A pedestrian street behind the market, Aioulou street will take you right to Ermou Street, a favorite shopping area. At the end of Ermou St lies Syntagma square. To see the shift change of the guards (every hour), cross the square and reach the Greek Parliament. You will see the evzones (Presidential Guard) in front of the Tomb of the Unknown Soldier.
Head back to Monastiraki for lunch. There is no place like O Thanasis for a gyro and a beer. Choose a table in the shade and ask for a simple lunch.
Take some time to enjoy the view of this city buzzing with tourists. In this area, you will also find the Metropolitan Cathedral and the Museum of Greek Folk Musical Instruments.
Plaka and Anafiotika
Walk past the Roman Forum and reach Stratonous St, which will guide you right to the heart of Plaka.
This amazing little area in the shadow of the Acropolis is like a small village on its own. Hundreds of visitors walk all day on its millennial marble streets.
There are lots of souvenir shops but also taverns, bars, and ouzeries for those needing a break to quench their thirst.
Stretching almost to Syntagma square, Plaka is one of the most ancient settlements in Europe. Ancient ruins, byzantine churches, and neoclassical buildings can be spotted all over the area.
Walk up a bit more, a few meters from Plaka, and visit Anafiotika. This old neighborhood under the rock of the Acropolis is a tiny, peaceful piece of island life in the city.
It was established back in the 19th century by the builders who came mostly from the island of Anafi to work on the reconstruction of Athens.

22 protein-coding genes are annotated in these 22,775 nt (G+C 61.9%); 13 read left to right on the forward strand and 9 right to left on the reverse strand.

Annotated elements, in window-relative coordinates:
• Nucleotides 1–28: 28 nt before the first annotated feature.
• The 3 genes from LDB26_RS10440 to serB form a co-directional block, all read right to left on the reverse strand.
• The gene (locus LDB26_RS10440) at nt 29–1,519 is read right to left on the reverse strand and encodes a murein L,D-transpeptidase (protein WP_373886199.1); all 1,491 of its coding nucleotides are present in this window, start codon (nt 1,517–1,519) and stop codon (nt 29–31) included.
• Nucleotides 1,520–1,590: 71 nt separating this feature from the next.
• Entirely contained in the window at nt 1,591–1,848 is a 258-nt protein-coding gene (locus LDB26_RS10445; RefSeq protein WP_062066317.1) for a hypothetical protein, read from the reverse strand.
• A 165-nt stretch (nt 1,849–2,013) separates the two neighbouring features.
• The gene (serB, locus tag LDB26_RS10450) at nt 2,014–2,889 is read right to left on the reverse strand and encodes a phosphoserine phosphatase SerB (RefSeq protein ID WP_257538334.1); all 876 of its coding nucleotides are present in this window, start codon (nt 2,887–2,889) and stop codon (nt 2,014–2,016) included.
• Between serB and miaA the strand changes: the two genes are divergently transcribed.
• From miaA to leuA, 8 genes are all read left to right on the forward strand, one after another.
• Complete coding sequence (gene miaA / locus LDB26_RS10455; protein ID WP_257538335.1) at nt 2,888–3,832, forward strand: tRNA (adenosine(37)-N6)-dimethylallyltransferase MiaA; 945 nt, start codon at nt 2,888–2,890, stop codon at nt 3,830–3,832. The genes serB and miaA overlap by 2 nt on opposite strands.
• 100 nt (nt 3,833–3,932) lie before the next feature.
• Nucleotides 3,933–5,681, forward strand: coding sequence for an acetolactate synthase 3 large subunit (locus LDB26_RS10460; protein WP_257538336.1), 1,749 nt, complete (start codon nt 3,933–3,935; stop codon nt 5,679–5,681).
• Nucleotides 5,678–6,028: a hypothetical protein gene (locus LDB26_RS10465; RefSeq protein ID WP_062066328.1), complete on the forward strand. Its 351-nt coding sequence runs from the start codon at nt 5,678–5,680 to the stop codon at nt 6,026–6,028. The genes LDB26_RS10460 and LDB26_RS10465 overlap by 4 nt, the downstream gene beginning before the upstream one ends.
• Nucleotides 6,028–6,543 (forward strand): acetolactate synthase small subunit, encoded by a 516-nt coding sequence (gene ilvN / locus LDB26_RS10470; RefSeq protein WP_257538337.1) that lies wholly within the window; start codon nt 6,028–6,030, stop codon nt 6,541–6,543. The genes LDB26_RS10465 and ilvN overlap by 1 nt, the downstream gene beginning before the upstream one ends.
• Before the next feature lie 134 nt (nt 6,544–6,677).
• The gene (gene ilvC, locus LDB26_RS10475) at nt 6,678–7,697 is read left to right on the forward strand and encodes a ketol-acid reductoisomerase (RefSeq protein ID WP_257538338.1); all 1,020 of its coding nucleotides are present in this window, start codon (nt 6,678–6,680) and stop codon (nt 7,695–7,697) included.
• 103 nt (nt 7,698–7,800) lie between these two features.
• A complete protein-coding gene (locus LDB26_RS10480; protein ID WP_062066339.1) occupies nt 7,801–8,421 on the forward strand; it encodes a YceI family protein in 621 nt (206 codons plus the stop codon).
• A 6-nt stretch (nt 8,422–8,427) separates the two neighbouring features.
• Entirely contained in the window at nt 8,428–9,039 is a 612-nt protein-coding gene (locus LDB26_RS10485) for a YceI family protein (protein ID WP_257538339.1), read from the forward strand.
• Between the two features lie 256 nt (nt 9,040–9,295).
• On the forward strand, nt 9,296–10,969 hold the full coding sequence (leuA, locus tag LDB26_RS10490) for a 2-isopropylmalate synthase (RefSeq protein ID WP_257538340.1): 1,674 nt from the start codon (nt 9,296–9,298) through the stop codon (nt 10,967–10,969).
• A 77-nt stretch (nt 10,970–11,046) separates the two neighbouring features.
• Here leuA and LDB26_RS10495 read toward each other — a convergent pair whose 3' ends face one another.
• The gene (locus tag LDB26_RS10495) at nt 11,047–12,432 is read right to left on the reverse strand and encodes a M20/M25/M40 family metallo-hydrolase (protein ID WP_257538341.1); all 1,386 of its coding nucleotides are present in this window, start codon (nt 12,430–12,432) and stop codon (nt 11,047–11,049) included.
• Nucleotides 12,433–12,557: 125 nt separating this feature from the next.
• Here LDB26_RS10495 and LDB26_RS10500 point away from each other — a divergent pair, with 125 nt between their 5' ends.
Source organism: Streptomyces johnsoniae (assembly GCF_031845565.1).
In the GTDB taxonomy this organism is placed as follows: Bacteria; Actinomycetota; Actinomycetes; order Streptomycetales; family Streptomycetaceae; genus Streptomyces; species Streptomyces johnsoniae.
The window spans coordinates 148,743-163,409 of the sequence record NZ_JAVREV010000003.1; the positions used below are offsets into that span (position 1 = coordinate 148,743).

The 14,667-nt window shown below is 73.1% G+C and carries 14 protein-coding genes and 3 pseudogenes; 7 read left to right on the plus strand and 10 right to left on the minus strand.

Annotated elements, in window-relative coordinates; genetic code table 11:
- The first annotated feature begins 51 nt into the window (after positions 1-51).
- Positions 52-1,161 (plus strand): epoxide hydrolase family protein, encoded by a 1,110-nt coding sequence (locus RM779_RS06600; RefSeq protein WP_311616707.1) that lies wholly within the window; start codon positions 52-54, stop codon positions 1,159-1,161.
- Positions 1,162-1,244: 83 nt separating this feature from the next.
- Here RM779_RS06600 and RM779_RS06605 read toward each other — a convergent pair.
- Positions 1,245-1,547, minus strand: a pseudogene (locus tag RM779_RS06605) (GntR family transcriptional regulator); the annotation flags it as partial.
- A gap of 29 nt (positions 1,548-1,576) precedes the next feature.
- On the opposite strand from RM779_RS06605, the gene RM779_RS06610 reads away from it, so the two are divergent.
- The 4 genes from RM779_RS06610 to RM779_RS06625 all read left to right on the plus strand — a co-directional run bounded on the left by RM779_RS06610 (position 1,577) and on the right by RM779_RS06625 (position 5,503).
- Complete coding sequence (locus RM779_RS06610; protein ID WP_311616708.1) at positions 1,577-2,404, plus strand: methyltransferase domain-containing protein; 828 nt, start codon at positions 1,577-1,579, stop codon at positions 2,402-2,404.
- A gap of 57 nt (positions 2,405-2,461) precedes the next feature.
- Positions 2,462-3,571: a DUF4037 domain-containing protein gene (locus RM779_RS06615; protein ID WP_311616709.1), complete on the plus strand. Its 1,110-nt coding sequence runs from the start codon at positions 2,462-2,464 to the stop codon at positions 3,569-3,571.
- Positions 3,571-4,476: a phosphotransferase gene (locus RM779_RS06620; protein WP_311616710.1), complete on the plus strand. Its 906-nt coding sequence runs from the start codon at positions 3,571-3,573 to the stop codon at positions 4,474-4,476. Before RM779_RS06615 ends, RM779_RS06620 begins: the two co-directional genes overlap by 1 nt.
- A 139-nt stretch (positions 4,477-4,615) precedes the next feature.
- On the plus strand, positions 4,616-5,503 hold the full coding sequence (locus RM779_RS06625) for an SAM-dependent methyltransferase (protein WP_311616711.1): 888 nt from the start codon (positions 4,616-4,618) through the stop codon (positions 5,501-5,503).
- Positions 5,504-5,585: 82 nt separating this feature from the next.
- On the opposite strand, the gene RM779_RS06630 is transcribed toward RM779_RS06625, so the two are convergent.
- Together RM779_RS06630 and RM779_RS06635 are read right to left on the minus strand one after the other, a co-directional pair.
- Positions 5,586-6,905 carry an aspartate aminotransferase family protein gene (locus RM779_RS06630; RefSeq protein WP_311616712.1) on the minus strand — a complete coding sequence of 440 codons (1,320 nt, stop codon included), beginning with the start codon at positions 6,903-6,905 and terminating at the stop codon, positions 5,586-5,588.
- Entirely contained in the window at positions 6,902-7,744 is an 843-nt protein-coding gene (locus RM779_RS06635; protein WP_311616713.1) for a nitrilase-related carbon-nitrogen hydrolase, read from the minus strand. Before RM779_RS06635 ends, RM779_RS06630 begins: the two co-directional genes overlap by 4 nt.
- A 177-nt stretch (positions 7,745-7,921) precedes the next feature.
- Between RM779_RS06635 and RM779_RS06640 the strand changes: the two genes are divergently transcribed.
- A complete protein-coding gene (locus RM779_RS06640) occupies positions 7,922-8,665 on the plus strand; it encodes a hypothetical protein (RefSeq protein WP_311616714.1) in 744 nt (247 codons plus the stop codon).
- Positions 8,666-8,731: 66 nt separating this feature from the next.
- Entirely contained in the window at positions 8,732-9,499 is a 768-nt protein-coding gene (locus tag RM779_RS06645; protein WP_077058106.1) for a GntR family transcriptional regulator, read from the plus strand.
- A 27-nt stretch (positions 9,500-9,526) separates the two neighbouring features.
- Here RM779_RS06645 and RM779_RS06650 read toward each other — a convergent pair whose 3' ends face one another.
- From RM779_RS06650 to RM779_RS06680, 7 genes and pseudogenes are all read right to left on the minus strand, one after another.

The inhabitants built their houses following the style of Cycladic architecture, which reminded them of their homeland.
From Anafiotika you can take the metro (Akropolis station) and go back to Monastiraki to experience the extraordinary street art of Psirri. Otherwise, you can reach the station of Kerameikos (also with the metro) and spend the rest of the afternoon enjoying the major cultural events in the modern spaces of Gazarte and Technopolis.
There are plenty of options for dinner in the city. Excellent restaurants can be found on Adrianou street. There’s a Hard Rock Café, just a few hundred meters away from Technopolis. For a more traditional dinner, try Maiandros.
Another way to enjoy the night in Athens is to visit one of the several rooftop bars and restaurants that surround the area of the Acropolis. Point A Herodion, proposes a very creative selection of cocktails and dishes. The rooftop restaurant in AthensWas hotel is another stylish location for a drink with a view.
Day 2: Ancient Athens
Today, expect to see what you’ve been longing to see all your life: Ancient Athens. Get yourself ready, bring your camera, a hat, and some water. During the summer, do not forget your sunscreen. Wear very comfortable shoes too.
Literally “high city”, The Acropolis is Greece’s greatest treasure. You can decide to do this tour on your own, or get in touch with one of the many companies that propose walking tours of Athens at very convenient prices.
Temple of Olympian Zeus
Start at the Temple of Olympian Zeus, on Vassilis Olgas St. The colossal ruins of the Olympian are double the size of the Parthenon. It was originally formed by 104 Corinthian columns of which only 15 remain.
Next to the temple stands the Arch of Hadrian, erected in 132 AD as a gate between the ancient city and the Roman city of Athens.
There are two inscriptions on the arch, facing opposite directions, that name Theseus and Hadrian as the founders of Athens.
Walk up Dionysiou Areopagitou St and arrive at the entrance of the Acropolis. Once inside, visit the Theatre of Dionysus and, a few meters ahead, The Odeon of Herodes Atticus before heading to the top.